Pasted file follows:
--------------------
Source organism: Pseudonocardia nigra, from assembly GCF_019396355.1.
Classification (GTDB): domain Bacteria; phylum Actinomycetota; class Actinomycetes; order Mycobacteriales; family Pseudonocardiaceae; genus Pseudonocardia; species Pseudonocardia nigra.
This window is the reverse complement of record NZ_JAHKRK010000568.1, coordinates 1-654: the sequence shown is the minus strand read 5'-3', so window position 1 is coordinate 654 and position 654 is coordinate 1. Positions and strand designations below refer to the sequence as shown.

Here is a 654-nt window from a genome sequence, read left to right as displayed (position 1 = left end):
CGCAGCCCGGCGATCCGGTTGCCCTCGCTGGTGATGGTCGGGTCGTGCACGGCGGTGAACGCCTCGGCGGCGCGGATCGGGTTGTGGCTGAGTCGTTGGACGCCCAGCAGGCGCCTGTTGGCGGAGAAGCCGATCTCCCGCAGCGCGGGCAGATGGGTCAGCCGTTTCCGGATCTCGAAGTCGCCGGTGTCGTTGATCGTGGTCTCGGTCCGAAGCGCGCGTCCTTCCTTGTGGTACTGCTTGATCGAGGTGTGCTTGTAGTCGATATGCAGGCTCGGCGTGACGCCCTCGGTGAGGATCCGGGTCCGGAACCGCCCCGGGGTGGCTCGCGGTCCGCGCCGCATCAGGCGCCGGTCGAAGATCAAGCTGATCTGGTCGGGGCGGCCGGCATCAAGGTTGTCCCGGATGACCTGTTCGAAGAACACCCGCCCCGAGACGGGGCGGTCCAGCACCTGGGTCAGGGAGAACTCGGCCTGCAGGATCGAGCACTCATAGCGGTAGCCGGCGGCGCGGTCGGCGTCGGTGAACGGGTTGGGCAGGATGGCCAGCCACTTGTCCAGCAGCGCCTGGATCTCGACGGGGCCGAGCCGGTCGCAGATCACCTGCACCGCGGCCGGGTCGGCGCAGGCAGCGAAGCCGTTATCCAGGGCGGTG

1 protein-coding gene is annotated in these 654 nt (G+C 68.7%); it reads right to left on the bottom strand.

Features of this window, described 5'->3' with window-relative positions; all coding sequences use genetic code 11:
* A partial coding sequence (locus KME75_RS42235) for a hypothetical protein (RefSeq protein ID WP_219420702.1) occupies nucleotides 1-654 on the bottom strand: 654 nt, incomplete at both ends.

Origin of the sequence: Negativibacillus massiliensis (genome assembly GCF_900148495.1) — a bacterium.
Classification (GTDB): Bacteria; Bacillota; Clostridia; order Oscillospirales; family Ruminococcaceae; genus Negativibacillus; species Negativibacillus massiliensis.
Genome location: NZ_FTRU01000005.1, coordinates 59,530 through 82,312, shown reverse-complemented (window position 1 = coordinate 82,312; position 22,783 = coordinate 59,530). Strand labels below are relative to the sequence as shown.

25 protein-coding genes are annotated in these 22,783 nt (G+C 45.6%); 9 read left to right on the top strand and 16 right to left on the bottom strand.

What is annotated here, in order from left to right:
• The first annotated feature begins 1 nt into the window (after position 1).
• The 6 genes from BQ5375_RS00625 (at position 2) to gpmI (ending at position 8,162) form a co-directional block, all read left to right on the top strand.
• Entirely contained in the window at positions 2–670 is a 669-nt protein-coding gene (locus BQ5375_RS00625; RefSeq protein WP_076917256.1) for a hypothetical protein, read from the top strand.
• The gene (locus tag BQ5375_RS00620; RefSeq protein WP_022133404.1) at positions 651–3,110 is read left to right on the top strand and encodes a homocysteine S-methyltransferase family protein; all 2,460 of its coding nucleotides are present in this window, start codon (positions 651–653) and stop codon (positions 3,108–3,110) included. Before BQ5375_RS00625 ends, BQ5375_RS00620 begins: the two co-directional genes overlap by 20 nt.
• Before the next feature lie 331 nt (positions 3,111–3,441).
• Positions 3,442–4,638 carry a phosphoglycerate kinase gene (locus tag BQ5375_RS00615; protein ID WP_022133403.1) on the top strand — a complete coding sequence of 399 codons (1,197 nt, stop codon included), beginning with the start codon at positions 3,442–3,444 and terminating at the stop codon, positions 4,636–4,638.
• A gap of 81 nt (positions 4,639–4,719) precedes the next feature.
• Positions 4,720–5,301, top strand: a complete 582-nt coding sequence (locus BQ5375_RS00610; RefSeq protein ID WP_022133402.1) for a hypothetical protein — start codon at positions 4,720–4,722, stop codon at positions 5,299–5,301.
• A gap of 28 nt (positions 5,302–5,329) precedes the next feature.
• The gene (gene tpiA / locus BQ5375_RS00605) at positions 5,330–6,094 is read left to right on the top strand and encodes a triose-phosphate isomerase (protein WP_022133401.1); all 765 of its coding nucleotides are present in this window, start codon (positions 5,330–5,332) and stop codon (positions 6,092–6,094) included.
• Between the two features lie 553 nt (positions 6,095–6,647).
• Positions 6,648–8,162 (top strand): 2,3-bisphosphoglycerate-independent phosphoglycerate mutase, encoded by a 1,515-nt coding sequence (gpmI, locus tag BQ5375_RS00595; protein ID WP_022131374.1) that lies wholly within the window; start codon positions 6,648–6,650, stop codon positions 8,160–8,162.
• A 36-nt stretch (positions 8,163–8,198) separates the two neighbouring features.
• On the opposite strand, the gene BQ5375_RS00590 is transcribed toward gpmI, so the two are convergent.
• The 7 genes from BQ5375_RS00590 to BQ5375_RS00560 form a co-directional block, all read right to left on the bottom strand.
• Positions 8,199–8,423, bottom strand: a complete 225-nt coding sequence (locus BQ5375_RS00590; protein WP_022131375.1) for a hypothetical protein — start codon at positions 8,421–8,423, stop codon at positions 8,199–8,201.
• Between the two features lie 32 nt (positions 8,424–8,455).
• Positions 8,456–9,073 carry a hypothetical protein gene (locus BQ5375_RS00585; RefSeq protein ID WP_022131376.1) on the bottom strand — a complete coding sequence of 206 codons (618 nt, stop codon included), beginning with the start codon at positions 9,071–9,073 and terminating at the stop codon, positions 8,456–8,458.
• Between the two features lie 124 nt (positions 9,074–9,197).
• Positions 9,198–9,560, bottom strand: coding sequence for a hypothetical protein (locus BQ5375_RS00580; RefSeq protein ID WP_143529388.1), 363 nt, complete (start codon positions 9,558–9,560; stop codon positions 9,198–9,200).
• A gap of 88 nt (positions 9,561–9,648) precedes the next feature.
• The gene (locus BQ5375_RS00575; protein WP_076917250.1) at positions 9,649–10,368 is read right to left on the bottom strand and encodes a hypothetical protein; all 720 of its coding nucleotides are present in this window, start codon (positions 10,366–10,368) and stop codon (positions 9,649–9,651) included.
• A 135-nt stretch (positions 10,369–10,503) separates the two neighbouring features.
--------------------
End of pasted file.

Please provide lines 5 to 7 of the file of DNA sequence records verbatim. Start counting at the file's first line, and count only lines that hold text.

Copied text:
CGCAGCCCGGCGATCCGGTTGCCCTCGCTGGTGATGGTCGGGTCGTGCACGGCGGTGAACGCCTCGGCGGCGCGGATCGGGTTGTGGCTGAGTCGTTGGACGCCCAGCAGGCGCCTGTTGGCGGAGAAGCCGATCTCCCGCAGCGCGGGCAGATGGGTCAGCCGTTTCCGGATCTCGAAGTCGCCGGTGTCGTTGATCGTGGTCTCGGTCCGAAGCGCGCGTCCTTCCTTGTGGTACTGCTTGATCGAGGTGTGCTTGTAGTCGATATGCAGGCTCGGCGTGACGCCCTCGGTGAGGATCCGGGTCCGGAACCGCCCCGGGGTGGCTCGCGGTCCGCGCCGCATCAGGCGCCGGTCGAAGATCAAGCTGATCTGGTCGGGGCGGCCGGCATCAAGGTTGTCCCGGATGACCTGTTCGAAGAACACCCGCCCCGAGACGGGGCGGTCCAGCACCTGGGTCAGGGAGAACTCGGCCTGCAGGATCGAGCACTCATAGCGGTAGCCGGCGGCGCGGTCGGCGTCGGTGAACGGGTTGGGCAGGATGGCCAGCCACTTGTCCAGCAGCGCCTGGATCTCGACGGGGCCGAGCCGGTCGCAGATCACCTGCACCGCGGCCGGGTCGGCGCAGGCAGCGAAGCCGTTATCCAGGGCGGTG

1 protein-coding gene is annotated in these 654 nt (G+C 68.7%); it reads right to left on the bottom strand.

Features of this window, described 5'->3' with window-relative positions; all coding sequences use genetic code 11: